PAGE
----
Quantum Healthy Longevity Innovation Mission is a new UK-based initiative touting a multi-pronged approach to push for longer lifespans and healthspans for everyone.
Aging is complex
A couple of decades ago, researchers began to realize that aging, like diseases, can be amenable to treatment, at least in model organisms. The modern field of geroscience was born.
Since then, geroscientists have had many successes and some setbacks, but most of all, the realization grew that aging is a multi-faceted phenomenon. While we are zeroing in on common mechanisms of aging that drive multiple age-related diseases at once, the accumulation of damage that underlines aging is caused by many factors and manifests itself in many ways. Air pollution, unhealthy diet, stress, overworking, poor sleep quality, and a myriad of other things accelerate aging. This begins much earlier than we previously thought, and it even occurs in the womb.
Another realization was that aging is a societal as much as a personal problem. The world’s population is quickly graying, and the diseases of aging create an immense burden on the healthcare system. In a paper from last year, the economic benefits from increasing healthspan for just one year by slowing aging were put at a staggering 38 trillion dollars.
Familiar faces, ambitious approach
In recent years, various initiatives have begun to appear that attempt to tie basic research, investment, regulation, policy, environmental issues, and advocacy into a tight knot of cooperation. For instance, we have previously written about the Longevity Biotechnology Association, which wants to bring together researchers, industry CEOs, and investors to forge a common vision.
This time, the announcement came from the UK with some familiar names attached to it. This new initiative, Quantum Healthy Longevity Innovation Mission, is led by people such as longevity social entrepreneur Tina Woods, professors Nir Barzilai, Bryan Kennedy, Nic Palmarini, and Andrew Scott, and Dr. Alex Zhavoronkov. The impressive scope of the project was outlined in an article published in Lancet Healthy Longevity:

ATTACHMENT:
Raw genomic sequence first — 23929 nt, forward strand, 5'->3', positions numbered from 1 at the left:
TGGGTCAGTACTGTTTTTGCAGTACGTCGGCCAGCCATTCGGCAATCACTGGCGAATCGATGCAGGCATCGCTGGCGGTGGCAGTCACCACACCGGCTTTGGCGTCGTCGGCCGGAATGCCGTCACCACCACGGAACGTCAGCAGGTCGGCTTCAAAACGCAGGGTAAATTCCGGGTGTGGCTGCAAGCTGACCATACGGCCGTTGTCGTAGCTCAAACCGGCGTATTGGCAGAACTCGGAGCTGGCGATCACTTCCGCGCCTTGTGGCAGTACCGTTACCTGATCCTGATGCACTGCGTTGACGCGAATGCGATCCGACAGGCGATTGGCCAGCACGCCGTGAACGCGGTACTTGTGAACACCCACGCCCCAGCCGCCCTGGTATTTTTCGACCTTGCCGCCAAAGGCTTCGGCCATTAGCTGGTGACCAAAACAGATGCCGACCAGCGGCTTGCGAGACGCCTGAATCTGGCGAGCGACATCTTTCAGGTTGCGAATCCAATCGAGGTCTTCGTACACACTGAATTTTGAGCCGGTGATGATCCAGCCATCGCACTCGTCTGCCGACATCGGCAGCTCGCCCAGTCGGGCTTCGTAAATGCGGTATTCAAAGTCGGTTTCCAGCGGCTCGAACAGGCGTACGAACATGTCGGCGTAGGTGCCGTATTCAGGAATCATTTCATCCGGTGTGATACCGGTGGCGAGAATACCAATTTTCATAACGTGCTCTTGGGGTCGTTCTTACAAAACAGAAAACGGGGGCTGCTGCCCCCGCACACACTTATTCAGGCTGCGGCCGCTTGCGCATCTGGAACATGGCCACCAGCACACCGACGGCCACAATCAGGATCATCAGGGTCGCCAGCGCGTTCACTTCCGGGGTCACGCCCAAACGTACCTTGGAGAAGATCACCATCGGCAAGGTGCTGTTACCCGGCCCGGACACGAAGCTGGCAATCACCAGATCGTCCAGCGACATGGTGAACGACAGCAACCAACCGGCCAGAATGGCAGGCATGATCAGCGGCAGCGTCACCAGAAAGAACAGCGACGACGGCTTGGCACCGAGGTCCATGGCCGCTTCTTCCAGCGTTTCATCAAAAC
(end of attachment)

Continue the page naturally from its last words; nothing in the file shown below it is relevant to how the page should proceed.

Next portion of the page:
We need to take a multipronged whole-of-life approach to tackle all the different, but interacting, drivers of health and disease. These include lifestyle factors, such as diet and physical activity; socioeconomic determinants, such as discrimination, early and lifelong education, training and skills, financial status, and social support; and, increasingly, the characteristics of physical environments, such as green spaces and air quality.
You can also watch the Mission’s launch video or check out the accompanying brochure.
What do socioeconomic factors such as inequality have to do with longevity? In recent years, the rise in life expectancy that has been a source of pride for humanity (and one of the reasons the world population hit 8 billion just a few days ago) has slowed down, even when not accounting for the devastating effect of the COVID-19 pandemic. In some populations in the US, life expectancy is shrinking, which has been attributed to various environmental factors, from the opioid epidemic to unhealthy eating.
Inequality in life also means inequality in death. As the Lancet paper notes, in the UK, there is a 20-year difference in healthy life expectancy between the richest and the poorest (for the US, it’s 15.5 years). If you want people to live healthier for longer, you can invent a new drug, which would be commendable, or you can help bridge this gap.
This explains why the concept of the “exposome” – the aggregate of all external factors that influence health and well-being – is at the heart of the Mission’s approach. This organization believes that the fight against aging must be fought, to quote a famous Brit, “in the fields and in the streets” as well as in the laboratories. Those are not empty words: among the initiative’s stated goals are “Longevity Cities” (urban environments that are optimized to provide health and well-being for their inhabitants) and regional innovation clusters.
The initiative is planning to utilize some UK-specific strengths, such as the vast amount of longitudinal health data accumulated by the National Health Service (NHS). British health data repositories such as the UK Biobank are already widely used by geroscientists. Quantum Healthy Longevity aims to create a bank of aging biomarker data and an atlas of geroprotective interventions.
Of course, public policy is an essential ingredient in this all-encompassing formula. A push towards longevity requires favorable changes in regulation, and the Mission will be supporting more progress-friendly biotech and data regulation and finance reforms, making it easier for pensions to invest long-term capital in innovation, for example (which is a part of the “longevity ecosystem” as envisioned by the Mission’s leadership).
To sum things up, the Mission is an ambitious longevity-related and prevention-oriented enterprise aiming to create a strategy and an ecosystem that promotes health and longevity on virtually all levels, from research to regulation and investment to education. “The reason we’re launching this is that we have a health crisis, and not just in the UK, but around the world; we know we need some very different solutions to address this”, Tina Woods said at the launch event, and it looks like there is no shortage of proposed solutions in the Mission’s documents.
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